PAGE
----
This time she is pitted against RK Patel of the BJP, the former SP MP who joined the BJP and Chandrabhan Patel of the BSP, the sitting MLA from the constituency.
Locals say Pal is a strong candidate and needs to be given a chance. “She has been losing the last two times. This constituency has had a BSP MLA for the longest time. It is time we choose her,” said Shivnarayan Yadav, a farmer from Kekramar village.
“She stands by the women, even goes to the DM with them to take care of their issues,” he added.
“We are thinking of voting for her this time,” said Durga Prasad Pal of the Unchadi village, as he made his way to his small farm along with the two bullocks. “There is no water, no food grains,” Durga Prasad said. “Out of the ten years, it has only rained only twice. Rest of them we have had a severe drought,” he said.
Last year saw good rains in the region bringing about relief for the locals.
But all's not well
Meanwhile, Shanti, a Kol tribal in Amarpur village is not very happy with Pal. “She has not done any work here,” she said, sitting outside her unplastered house. It is one of the few brick and mortar houses in this village where people mostly live in huts.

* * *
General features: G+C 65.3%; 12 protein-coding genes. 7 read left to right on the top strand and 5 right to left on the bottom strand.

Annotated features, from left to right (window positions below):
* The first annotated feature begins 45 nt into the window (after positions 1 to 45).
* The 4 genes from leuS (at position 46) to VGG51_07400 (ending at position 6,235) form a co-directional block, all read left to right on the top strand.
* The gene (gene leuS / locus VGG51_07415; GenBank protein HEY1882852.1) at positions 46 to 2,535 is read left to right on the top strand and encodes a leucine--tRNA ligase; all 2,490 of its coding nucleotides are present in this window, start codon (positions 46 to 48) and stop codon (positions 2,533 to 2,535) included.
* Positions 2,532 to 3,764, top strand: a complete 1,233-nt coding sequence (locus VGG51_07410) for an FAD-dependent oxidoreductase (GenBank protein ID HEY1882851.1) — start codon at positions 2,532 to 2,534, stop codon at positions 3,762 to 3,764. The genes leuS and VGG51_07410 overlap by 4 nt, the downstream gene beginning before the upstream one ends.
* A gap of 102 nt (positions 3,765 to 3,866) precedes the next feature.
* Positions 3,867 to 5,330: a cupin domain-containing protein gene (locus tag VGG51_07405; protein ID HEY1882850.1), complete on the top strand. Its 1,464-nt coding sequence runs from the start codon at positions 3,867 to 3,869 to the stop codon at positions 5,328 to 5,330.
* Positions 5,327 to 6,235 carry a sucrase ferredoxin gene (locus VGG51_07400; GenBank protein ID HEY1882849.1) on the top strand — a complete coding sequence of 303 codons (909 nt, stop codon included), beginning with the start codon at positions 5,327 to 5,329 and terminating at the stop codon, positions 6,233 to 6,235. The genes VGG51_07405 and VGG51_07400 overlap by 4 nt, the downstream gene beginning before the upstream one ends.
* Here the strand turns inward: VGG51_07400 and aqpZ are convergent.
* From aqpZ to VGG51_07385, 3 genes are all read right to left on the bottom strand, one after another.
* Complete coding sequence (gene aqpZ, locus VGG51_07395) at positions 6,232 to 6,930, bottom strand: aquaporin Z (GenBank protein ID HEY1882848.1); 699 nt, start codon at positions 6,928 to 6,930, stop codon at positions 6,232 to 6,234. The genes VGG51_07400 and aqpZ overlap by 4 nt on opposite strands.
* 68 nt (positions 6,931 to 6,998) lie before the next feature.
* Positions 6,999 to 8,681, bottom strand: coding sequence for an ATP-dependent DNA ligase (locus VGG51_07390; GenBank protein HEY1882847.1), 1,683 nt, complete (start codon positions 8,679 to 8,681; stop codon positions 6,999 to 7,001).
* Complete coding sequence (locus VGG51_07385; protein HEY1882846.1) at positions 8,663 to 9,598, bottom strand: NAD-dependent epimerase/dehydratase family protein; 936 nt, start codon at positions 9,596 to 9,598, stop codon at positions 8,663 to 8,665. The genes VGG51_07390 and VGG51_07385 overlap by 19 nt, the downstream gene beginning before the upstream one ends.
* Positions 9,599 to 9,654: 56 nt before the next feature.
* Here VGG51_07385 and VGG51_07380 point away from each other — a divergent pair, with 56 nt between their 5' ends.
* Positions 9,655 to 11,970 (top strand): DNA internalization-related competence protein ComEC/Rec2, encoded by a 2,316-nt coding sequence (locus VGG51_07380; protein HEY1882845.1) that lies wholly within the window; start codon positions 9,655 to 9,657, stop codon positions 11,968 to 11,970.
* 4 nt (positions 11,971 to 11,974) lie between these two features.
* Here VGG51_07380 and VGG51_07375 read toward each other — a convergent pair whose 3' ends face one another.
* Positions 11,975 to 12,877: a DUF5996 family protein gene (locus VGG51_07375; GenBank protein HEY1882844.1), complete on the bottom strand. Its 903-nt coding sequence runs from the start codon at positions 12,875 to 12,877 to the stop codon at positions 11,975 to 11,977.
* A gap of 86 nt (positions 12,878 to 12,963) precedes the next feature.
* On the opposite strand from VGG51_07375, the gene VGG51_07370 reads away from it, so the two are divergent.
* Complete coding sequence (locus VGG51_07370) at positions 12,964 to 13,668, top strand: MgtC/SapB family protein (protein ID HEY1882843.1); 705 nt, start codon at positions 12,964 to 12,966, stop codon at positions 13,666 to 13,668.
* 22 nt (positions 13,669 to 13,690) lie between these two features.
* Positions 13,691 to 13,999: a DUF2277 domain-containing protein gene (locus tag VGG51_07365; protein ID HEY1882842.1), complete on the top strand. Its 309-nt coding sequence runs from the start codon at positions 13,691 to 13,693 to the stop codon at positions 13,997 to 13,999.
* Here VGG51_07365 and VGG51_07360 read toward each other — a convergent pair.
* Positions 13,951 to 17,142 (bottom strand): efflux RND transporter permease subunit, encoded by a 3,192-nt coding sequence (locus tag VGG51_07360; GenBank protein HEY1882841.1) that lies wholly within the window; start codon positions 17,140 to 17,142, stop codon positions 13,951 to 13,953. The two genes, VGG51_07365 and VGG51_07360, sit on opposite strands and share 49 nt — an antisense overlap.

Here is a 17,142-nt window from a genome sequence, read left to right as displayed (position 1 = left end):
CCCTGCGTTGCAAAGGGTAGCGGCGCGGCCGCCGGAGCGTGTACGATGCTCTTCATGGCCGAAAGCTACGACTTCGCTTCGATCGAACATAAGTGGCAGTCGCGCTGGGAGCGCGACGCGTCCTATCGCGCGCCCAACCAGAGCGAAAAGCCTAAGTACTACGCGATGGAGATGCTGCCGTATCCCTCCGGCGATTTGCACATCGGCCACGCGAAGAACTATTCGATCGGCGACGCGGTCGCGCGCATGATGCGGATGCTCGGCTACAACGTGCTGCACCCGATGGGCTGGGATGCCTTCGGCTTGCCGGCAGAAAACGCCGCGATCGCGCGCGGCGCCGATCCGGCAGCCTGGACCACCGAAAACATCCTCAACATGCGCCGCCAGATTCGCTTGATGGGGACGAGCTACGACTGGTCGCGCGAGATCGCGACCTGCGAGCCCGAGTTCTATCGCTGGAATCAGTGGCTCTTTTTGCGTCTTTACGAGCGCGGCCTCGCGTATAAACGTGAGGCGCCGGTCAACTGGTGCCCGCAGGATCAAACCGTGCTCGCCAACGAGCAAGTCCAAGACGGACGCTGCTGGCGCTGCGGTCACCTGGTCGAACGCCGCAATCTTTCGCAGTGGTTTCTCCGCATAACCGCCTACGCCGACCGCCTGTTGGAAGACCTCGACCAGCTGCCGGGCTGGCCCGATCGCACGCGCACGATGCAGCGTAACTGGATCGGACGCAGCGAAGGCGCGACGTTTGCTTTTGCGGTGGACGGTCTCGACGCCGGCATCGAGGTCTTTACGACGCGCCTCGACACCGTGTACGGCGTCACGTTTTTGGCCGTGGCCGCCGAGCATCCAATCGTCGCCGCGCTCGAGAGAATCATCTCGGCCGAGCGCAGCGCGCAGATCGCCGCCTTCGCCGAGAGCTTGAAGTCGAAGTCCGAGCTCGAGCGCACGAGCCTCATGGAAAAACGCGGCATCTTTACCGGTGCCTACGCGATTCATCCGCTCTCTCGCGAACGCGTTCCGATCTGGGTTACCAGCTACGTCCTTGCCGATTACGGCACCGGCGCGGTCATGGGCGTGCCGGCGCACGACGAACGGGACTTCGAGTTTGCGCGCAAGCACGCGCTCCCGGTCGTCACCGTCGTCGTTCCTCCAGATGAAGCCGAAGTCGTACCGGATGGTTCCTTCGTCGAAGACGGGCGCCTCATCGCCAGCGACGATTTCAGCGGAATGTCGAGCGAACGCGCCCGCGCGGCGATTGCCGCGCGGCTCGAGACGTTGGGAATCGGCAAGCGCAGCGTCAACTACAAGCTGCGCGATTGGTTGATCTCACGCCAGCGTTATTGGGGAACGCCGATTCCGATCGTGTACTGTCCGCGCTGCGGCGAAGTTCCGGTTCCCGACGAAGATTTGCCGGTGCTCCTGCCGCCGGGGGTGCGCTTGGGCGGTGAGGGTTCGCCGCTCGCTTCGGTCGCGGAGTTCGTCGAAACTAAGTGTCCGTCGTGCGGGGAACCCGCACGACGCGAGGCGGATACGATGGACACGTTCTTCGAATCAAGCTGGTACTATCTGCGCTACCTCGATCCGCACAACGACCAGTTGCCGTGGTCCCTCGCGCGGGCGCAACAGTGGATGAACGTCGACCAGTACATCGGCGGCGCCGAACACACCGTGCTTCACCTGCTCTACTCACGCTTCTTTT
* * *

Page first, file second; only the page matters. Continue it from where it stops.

“Mayawati's government got this house built,” she added.
“Sampat Pal mostly distributes sarees now and does nothing more,” a woman activist said narrating how several women she often encounters in the region do not know anything about the Gulabi Gang except that they have been given sarees.
“Their association with it last as long as the life of the saree,” she said.
“It is good that Pal has come to Manikpur to contest and not Banda, where she lives,” said an aide. “People there know everything about her,” he goes on.
“She is like peepal ka ped. Does not allow anyone to grow under her,” he explained.
Another senior activist who has been working in the region for many decades now, too, seemed underconfident. “She is not putting in the kind of effort which is needed. She has become a slave of her larger than life image, becoming too overconfident in the process,” he pointed out.
Meanwhile, for the local Samajwadi Party unit, it is a different battle. The local unit is unhappy on how the seat went to the Congress' kitty. “She manages to get a ticket straight from 10 Janpath,” a local SP leader complained. “She has become hi-tech.”
SP had fielded Nirbhay Patel in the 2012 polls. With two Patels in the fray, from the BJP and the BSP, sections of the district unit fear that the votes of this dominant community may go for these candidates instead of Pal.
Nirbhay Patel is not very keen that Pal wins since she is from another community and not from the party.
During his rally in Karvi, CM Yadav is said to have told Patel to work for Pal's victory. Still, the local unit is not very sure.
“There is a fair chance that she may be a victim of vishwasghat,” a local SP leader feared, adding that the support from the Patels could make or break her election.
Edited by Jhinuk Sen